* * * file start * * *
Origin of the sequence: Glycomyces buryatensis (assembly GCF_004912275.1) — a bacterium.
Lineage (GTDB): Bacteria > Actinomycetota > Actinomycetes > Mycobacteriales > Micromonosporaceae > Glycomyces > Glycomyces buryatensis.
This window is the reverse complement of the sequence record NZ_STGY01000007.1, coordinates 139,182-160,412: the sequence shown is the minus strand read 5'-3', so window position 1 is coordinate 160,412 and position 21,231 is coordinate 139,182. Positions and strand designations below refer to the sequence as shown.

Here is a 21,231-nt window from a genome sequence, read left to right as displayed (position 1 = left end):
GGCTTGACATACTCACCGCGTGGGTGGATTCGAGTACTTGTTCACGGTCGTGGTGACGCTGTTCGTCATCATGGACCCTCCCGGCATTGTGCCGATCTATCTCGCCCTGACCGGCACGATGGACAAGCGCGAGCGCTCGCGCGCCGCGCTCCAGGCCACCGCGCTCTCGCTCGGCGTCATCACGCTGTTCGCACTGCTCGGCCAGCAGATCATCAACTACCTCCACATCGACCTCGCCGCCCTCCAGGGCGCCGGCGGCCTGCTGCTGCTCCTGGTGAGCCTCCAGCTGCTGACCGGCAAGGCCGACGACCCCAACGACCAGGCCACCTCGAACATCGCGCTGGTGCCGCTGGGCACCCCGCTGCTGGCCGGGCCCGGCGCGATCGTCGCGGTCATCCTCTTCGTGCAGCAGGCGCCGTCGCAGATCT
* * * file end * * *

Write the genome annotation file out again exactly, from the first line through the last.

Origin of the sequence: Glycomyces buryatensis (assembly GCF_004912275.1) — a bacterium.
Lineage (GTDB): Bacteria > Actinomycetota > Actinomycetes > Mycobacteriales > Micromonosporaceae > Glycomyces > Glycomyces buryatensis.
This window is the reverse complement of the sequence record NZ_STGY01000007.1, coordinates 139,182-160,412: the sequence shown is the minus strand read 5'-3', so window position 1 is coordinate 160,412 and position 21,231 is coordinate 139,182. Positions and strand designations below refer to the sequence as shown.

Here is a 21,231-nt window from a genome sequence, read left to right as displayed (position 1 = left end):
GGCTTGACATACTCACCGCGTGGGTGGATTCGAGTACTTGTTCACGGTCGTGGTGACGCTGTTCGTCATCATGGACCCTCCCGGCATTGTGCCGATCTATCTCGCCCTGACCGGCACGATGGACAAGCGCGAGCGCTCGCGCGCCGCGCTCCAGGCCACCGCGCTCTCGCTCGGCGTCATCACGCTGTTCGCACTGCTCGGCCAGCAGATCATCAACTACCTCCACATCGACCTCGCCGCCCTCCAGGGCGCCGGCGGCCTGCTGCTGCTCCTGGTGAGCCTCCAGCTGCTGACCGGCAAGGCCGACGACCCCAACGACCAGGCCACCTCGAACATCGCGCTGGTGCCGCTGGGCACCCCGCTGCTGGCCGGGCCCGGCGCGATCGTCGCGGTCATCCTCTTCGTGCAGCAGGCGCCGTCGCAGATCT